This week is the first of two WRFI Fall Fundraiser Skeptical Sundays, recorded live in the WRFI studio in Ithaca’s historic Clinton House. If you listen to the show via this webpage or the podcast instead of over the airwaves, please give to WRFI this week. This show will only continue to exist if the people for whom it’s important pledge their support to WRFI. Call the station during the day at 607.319.5445 and give what you can. Consider a monthly recurring donation to spread your gift out over a year. Give $120 or more and you can have your choice of t-shirt or tote-bag. You can make your pledge online here. But if you do so, please call the station so that you are in the running for one of the great daily prizes we’re offering during the marathon. When you call the station be sure to say that Skeptical Sunday is one of your favorite shows! Thank you so much to everyone who called in during the Nov. 8 show. Radio listeners will get another chance to give next week when Gordon Bonnet of the renowned Skeptophilia blog will join me live in the studio.
On this show we get started with Freethought Radio on which Annie Laurie Gaylor and Dan Barker announce Brooke Mulder as the winner of FFRF’s “Nothing Fails Like Prayer” contest for her secular invocation before the Glendale, Arizona, city council. Then we hear veteran Steven Hewett talk about his successful lawsuit to remove a Christian War Memorial from the city of King, North Carolina.
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On this Independence Day weekend Annie Laurie Gaylor and Dan Barker, co-Presidents of the Freedom From Religion Foundation celebrate the Supreme Court decision recognizing gay marriage, and the July 4 birthday of American songwriter Stephen Foster. They talk with FFRF attorney Katherine Paige about the Colorado Supreme Court nixing vouchers to private religious schools. Then they interview Brady Henderson, legal director of the ACLU of Oklahoma, about their state supreme court victory this week calling for the removal of the Ten Commandments from the state capitol. After Freethought Radio, Gordon Bonnet says we need resist our natural tendency to surround ourselves with the like-minded in a piece from the Skeptophilia blog called “Leaving the Echo Chamber.” We’ll hear an inspiring outtake from Carl Sagan’s last interview before his death with Charlie Rose, from a YouTube video entitled “A Way of Thinking.” And in hour two, a real treat, we continue our profiles of 19th Century Freethinkers featured on the West-Central New York Freethought Trail with Melinda Grube, Adjunct Lecturer in History at Cayuga Community College who spoke at the Robert Green Ingersoll and Reform Imperative Conference held at the Center For Inquiry in Amherst, New York last year. She will, at least at the start of her talk, “channel” first-wave feminist and Freethinker Elizabeth Cady Stanton, of Seneca Falls, NY as she leads us through Stanton’s extraordinary life.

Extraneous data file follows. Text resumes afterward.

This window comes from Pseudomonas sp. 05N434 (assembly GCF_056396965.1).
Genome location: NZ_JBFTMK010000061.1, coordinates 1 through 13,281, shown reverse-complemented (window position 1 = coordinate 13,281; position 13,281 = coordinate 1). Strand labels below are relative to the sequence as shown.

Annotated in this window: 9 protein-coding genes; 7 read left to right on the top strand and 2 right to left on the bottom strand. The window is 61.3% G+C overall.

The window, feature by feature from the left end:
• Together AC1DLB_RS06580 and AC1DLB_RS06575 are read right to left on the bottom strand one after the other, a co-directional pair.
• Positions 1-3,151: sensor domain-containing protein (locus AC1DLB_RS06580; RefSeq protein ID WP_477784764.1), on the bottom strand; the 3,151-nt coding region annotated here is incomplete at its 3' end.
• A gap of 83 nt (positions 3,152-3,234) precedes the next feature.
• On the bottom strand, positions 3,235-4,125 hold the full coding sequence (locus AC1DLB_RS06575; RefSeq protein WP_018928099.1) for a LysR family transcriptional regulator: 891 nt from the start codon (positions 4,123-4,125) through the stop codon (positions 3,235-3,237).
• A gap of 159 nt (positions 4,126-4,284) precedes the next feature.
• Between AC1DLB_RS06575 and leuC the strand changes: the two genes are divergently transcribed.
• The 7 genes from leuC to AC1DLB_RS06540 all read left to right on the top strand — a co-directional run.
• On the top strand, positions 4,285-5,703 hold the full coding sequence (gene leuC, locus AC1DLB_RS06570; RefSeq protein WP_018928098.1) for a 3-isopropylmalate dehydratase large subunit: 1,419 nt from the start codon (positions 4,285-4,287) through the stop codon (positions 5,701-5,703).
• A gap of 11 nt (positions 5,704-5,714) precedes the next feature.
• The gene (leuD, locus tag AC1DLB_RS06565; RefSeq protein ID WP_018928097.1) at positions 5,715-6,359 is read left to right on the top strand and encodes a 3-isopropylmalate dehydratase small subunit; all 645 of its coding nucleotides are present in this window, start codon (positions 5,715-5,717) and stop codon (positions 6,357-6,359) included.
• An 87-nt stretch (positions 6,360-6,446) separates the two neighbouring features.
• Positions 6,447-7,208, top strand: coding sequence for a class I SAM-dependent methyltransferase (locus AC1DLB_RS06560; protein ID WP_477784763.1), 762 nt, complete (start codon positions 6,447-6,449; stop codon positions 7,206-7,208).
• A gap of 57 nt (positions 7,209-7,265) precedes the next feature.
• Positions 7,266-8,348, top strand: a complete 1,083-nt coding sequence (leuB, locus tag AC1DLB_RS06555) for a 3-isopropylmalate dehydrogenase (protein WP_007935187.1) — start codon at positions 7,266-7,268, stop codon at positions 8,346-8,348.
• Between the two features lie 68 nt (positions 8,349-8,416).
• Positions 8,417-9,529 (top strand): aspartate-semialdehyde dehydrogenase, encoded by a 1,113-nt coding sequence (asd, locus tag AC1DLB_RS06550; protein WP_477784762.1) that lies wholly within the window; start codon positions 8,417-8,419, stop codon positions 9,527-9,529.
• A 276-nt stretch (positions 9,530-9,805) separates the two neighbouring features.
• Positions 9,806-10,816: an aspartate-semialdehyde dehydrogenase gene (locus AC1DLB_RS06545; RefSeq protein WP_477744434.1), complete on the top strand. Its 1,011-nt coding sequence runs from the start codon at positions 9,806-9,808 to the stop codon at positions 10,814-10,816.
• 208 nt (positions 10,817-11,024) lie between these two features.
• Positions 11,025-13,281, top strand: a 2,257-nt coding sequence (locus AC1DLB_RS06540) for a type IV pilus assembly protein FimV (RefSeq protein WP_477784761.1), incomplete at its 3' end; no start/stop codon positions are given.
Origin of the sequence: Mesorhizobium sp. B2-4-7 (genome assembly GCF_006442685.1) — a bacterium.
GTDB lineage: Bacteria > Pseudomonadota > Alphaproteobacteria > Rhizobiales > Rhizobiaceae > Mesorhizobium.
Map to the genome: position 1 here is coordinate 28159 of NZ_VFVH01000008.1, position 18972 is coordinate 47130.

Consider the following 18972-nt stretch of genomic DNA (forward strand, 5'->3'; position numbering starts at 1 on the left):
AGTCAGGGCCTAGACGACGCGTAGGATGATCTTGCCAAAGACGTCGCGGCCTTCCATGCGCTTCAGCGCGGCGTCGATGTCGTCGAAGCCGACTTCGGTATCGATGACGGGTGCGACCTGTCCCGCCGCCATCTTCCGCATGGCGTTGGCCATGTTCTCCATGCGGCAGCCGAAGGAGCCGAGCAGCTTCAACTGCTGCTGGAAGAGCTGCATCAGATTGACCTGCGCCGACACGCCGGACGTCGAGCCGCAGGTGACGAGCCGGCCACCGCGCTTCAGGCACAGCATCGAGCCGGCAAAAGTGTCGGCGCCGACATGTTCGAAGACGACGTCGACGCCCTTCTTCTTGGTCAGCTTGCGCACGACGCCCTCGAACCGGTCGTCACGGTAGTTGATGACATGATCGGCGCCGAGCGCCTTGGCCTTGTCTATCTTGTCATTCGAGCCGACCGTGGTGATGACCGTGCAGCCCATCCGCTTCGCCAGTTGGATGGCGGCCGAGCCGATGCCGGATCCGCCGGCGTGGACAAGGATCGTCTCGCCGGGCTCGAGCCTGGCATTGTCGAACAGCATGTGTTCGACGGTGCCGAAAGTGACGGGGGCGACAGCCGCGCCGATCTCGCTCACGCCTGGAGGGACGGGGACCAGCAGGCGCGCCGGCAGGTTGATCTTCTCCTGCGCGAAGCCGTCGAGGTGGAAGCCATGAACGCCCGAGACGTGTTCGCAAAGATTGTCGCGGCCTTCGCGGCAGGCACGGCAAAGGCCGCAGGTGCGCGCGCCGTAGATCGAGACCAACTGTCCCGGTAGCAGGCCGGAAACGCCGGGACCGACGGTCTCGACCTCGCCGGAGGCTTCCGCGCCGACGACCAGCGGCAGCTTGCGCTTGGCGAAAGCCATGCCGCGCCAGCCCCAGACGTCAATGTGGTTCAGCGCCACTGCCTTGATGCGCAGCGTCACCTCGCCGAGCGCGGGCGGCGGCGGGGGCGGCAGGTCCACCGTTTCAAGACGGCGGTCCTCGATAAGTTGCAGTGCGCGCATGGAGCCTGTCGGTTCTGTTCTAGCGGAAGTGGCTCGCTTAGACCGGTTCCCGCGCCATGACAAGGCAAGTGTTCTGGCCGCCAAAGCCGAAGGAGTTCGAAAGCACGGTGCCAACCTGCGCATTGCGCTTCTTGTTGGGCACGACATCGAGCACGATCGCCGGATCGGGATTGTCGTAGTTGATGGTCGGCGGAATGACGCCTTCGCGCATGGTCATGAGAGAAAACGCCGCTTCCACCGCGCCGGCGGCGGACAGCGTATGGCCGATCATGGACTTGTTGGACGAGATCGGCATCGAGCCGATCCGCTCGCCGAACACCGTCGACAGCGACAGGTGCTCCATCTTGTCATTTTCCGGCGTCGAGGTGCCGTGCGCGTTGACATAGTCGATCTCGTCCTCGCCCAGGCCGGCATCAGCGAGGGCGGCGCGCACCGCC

Elizabeth Cady Stanton (1815-1902) of Seneca Falls, New York. Feminist, Abolitionist, Freethinker.
On Freethought Radio, Dan Barker and Annie Laurie Gaylor celebrate Women’s Equality Day, and observe the 100th anniversary of the predecessor of Broadway’s “Book of Mormon,” a musical entitled the “The Girl from Utah,” that included the first hit by freethinker Jerome Kern, then we’ll hear the audio from 20 short videos from FFRF’s new “Out of the Closet” Freethinker video campaign. After Freethought Radio we’ll hear the late Christopher Hitchen’s response to someone who asks him why, if he doesn’t believe in a god, does he spend so much of his time arguing against the belief. We’ll hear Carl Sagan, reading an excerpt of his book, Pale Blue Dot, that is used in a new tribute video entitled “A Universe not made for Us.” We’ll hear Dr. Steven Novella reviewing a recent study looking at the association of strokes with chiropractic cervical manipulations from last weeks Skeptic’s Guide to the Universe podcast. Then finally, Daniel Fincke is a professor who has moved out of the university setting to teach philosophy online using interactive video conferencing technology (Google Hangouts) to offer affordable, private philosophy classes to people around the world. He joins the hosts of Atheist Talk, a radio show and podcast produced by Minnesota Atheists and talks about his personal journey from faith to a naturalistic worldview and how he’s pioneering this new model of instruction.